In the version of FIG. 5, the mouse 200 rests on a ground surface 205 such as a tabletop, mousepad, or a platform. A user grasps the mouse 200 and moves the mouse 200 in a planar workspace on the surface 205 as indicated by arrows 230. Mouse 200 may be moved relative to the ground surface 205, and in one version may be picked up and placed in a different location. In another version, the mouse 200 is linked to the ground surface 205. A frictional ball and roller assembly (not shown) can in some embodiments be provided on the underside of the mouse 200 to translate the planar motion of the mouse 200 into electrical position signals, which are sent to the computer 210 over a bus 235 as is well known to those skilled in the art. In other embodiments, different mechanisms and/or electronics can be used to convert mouse motion to position or motion signals received by the computer 210, as described below. Mouse 200 may be a relative device, in which its sensor detect a change in position of the mouse, allowing the mouse 200 to be moved over any surface at any location. Alternatively, an absolute mouse may also be used, in which the absolute position of the mouse 200 is known with reference to a particular predefined workspace. The bus 235, which communicates signals between mouse 200 and computer 210 may also provide power to the mouse 200. Components such as actuator 135 may require power that can be supplied from a conventional serial port or through an interface such as a USB or Firewire bus. In other embodiments, signals can be sent between mouse 200 and computer 210 by wireless transmission/reception. In some embodiments, the power for the actuator can be supplemented or solely supplied by a power storage device provided on the mouse 200, such as a capacitor or one or more batteries. Some embodiments of such are disclosed in U.S. Pat. No. 5,691,898, which is incorporated herein by reference in its entirety.

Mouse 200 may include or be acted on by an actuator 135 which is operative to produce forces on the mouse 200 and thereby provide haptic sensations to the user. The mouse 200 may be either a tactile mouse or a kinesthetic force feedback mouse, or both. In one version a tactile mouse comprises, for example, an actuator 135 positioned within the mouse 200 and outputs a force to the housing 215 of the mouse 200. This version is particularly useful in providing tactile sensations, such as vibrations, to the user. In one version, the actuator 135 comprises a grounded link that is connected to the mouse 200 to provide kinesthetic force feedback to the mouse 200 in two or more degrees of freedom, for example by forcing the mouse 200 in the direction of arrows 230. This version is particularly useful in kinesthetically simulating contours and the feel of objects. Each of these versions will be described herein below.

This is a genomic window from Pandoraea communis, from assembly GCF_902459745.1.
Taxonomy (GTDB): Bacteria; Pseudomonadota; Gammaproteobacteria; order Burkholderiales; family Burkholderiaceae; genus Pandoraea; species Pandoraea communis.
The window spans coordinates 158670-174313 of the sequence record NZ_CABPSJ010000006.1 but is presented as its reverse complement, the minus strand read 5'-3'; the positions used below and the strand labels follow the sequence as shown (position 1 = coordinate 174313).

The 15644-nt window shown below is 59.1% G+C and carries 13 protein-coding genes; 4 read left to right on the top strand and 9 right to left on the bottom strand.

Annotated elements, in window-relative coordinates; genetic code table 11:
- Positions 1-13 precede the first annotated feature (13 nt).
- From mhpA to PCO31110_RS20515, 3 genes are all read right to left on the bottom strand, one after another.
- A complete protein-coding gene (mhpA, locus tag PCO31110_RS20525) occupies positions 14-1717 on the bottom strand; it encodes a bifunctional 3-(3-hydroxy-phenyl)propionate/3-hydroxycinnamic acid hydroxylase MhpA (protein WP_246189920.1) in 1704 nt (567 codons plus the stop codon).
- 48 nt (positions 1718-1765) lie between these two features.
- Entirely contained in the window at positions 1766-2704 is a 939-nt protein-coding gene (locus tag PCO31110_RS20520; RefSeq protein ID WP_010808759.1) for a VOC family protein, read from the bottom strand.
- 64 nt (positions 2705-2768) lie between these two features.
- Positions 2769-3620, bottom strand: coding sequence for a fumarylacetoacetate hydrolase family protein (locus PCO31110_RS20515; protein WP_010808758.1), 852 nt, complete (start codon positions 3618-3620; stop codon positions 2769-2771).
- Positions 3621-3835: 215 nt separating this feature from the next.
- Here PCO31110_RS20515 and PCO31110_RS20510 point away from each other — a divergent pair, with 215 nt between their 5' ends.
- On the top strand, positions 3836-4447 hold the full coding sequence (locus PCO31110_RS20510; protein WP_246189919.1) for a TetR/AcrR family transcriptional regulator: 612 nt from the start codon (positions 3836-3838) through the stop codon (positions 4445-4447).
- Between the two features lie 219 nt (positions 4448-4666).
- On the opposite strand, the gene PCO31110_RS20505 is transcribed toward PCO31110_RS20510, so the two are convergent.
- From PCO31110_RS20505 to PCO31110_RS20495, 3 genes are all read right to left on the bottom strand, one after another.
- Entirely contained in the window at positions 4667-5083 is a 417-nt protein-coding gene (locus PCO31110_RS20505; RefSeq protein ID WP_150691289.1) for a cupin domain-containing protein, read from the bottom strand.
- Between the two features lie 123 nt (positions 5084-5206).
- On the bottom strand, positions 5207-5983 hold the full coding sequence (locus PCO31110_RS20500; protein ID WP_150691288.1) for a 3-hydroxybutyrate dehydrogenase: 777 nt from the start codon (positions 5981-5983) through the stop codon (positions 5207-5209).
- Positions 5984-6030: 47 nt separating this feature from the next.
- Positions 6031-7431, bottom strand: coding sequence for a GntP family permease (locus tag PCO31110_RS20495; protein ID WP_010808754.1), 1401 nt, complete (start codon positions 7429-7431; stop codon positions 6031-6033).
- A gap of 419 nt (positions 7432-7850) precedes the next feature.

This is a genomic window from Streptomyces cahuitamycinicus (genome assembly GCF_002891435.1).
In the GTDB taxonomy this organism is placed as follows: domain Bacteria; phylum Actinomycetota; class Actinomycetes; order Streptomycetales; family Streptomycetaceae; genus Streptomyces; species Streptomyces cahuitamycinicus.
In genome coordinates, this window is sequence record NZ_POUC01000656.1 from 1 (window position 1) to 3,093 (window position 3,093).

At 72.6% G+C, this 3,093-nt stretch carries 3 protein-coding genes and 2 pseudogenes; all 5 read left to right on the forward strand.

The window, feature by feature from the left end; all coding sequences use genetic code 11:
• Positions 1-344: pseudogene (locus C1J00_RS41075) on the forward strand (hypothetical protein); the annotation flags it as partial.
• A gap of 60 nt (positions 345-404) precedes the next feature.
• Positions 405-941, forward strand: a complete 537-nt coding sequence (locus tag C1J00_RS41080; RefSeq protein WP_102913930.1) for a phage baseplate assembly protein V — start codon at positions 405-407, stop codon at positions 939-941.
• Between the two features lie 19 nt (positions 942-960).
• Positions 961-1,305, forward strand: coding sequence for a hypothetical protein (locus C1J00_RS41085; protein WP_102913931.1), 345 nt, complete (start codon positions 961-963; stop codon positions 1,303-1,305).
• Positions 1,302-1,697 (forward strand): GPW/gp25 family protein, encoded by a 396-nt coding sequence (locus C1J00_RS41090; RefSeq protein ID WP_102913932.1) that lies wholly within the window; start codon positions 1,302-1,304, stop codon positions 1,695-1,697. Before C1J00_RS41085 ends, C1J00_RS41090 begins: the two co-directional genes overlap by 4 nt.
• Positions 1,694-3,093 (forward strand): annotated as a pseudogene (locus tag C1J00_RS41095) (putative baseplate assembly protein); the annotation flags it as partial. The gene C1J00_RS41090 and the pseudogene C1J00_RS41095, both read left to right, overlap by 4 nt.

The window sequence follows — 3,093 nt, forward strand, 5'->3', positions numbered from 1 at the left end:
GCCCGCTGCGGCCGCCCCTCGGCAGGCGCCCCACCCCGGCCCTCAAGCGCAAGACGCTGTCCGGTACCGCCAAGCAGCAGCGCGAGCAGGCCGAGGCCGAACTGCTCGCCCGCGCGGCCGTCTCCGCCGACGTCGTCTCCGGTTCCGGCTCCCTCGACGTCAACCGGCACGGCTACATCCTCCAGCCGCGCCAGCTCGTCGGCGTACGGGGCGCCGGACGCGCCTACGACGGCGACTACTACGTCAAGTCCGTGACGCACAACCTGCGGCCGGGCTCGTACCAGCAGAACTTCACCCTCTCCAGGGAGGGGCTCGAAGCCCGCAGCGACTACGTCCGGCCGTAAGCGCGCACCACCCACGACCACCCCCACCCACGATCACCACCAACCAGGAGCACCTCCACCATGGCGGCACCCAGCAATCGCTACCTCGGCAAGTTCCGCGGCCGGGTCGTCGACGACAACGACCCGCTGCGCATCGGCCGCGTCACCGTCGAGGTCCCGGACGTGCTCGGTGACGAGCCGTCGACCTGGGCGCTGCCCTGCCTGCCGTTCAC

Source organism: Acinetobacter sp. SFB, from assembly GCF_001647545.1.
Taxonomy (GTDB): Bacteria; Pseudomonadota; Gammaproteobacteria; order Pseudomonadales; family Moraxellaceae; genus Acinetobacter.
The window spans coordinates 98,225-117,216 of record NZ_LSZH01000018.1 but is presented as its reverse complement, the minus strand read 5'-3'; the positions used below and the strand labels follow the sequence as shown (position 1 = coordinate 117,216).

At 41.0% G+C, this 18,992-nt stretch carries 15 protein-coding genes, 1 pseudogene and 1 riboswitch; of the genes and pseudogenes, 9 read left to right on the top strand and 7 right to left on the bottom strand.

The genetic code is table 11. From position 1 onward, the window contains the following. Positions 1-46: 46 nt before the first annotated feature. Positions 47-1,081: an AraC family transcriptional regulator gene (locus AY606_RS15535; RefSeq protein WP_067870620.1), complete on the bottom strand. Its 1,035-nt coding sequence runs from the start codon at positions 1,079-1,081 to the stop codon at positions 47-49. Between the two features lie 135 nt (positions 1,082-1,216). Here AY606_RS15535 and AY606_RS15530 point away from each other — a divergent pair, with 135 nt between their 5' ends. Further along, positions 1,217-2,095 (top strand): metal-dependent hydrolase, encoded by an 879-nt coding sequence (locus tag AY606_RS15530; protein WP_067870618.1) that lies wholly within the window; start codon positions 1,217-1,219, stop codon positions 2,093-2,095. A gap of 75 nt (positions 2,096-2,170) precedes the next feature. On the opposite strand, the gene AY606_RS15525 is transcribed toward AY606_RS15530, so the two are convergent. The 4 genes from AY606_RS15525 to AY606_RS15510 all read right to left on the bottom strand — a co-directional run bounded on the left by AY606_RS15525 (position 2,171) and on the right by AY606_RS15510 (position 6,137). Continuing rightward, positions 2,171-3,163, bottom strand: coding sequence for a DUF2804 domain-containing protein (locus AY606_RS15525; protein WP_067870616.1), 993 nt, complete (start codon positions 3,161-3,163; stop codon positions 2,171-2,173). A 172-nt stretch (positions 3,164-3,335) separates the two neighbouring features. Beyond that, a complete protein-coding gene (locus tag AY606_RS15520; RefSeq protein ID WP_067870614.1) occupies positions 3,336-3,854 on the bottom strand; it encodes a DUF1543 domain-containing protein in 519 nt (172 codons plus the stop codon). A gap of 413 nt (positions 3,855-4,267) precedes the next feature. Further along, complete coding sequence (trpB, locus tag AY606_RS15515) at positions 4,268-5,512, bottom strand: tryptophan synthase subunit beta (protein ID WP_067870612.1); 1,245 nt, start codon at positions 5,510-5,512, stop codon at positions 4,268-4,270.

FIG. 6 is a side cross-sectional view of a version of the mouse 200 of FIG. 5 where the mouse is a tactile mouse 250. Tactile mouse 250 includes one or more actuators 135 for imparting haptic feedback such as tactile sensations to the user of the tactile mouse 250. The actuator 135 outputs forces on the tactile mouse 250 which the user is able to feel. The embodiment of FIG. 6 is intended to provide inertial forces rather than contact forces; contact forces are described with respect to FIG. 7. In some embodiments, two or more actuators 135 can provide inertial forces or contact forces, or one actuator 135 can provide inertial forces, while a different actuator 135 can provide contact forces.

Tactile mouse 250 includes a housing 215, a sensing system 255, and a tactile actuator assembly 260. Housing 215 is shaped to fit the user's hand like a standard mouse while the user moves the tactile mouse 250 in the planar degrees of freedom and manipulates the buttons 225 a, 225 b. Other housing shapes can be provided in many different embodiments.

Sensing system 255 detects the position of the tactile mouse 250 in its planar degrees of freedom, e.g. along the X and Y axes. In the described embodiment, sensing system 255 includes any one of known sensing technologies. For example, in the version shown, a standard mouse ball 265 for providing directional input to the computer 210. Ball 265 is a sphere that extends partially out the bottom surface of the tactile mouse 250 and rolls in a direction corresponding to the motion of the tactile mouse 250 on a planar surface 205. For example, when the tactile mouse 250 is moved in a direction indicated by arrow 270 (y direction), the ball rotates in place in a direction shown by arrow 275. The ball motion can be tracked by a cylindrical roller 280, or the like, which is coupled to a sensor 285 for detecting the motion of the mouse. A similar roller and sensor can be used for the x-direction which is perpendicular to the y-axis. Other types of mechanisms and/or electronics for detecting planar motion of the tactile mouse 250 can be used in other embodiments. In some embodiments, high frequency tactile sensations can be applied by the actuator that cause a mouse ball 265 to slip with respect to the frictionally engaged rollers. In another version, an optical sensor that has no moving mouse ball component may be used. A suitable optical mouse technology is made by Agilent of Palo Alto, Calif. and can be advantageously combined with the tactile sensation technologies described herein, where the optical sensor detects motion of the mouse relative to the planar support surface by optically taking and storing a number of images of the surface and comparing those images over time to determine if the mouse has moved. For example, the IFeel™ mouse device from Logitech Corporation uses this type of sensor.